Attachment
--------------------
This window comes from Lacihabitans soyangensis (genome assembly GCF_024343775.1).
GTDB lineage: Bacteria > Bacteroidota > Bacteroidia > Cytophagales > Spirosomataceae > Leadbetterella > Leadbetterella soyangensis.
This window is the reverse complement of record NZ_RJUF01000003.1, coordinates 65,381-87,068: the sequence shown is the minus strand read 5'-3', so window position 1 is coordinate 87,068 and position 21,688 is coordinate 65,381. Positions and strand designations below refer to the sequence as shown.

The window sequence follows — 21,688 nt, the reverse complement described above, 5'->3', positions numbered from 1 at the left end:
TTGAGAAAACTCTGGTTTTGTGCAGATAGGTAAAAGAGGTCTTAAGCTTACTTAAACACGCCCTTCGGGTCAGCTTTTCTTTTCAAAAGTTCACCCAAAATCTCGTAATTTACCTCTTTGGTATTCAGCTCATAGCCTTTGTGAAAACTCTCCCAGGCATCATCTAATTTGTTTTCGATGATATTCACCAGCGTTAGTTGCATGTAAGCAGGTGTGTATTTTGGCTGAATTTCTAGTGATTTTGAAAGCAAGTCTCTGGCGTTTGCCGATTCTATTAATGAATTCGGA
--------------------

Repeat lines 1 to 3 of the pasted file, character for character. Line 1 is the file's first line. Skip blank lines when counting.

This window comes from Lacihabitans soyangensis (genome assembly GCF_024343775.1).
GTDB lineage: Bacteria > Bacteroidota > Bacteroidia > Cytophagales > Spirosomataceae > Leadbetterella > Leadbetterella soyangensis.
This window is the reverse complement of record NZ_RJUF01000003.1, coordinates 65,381-87,068: the sequence shown is the minus strand read 5'-3', so window position 1 is coordinate 87,068 and position 21,688 is coordinate 65,381. Positions and strand designations below refer to the sequence as shown.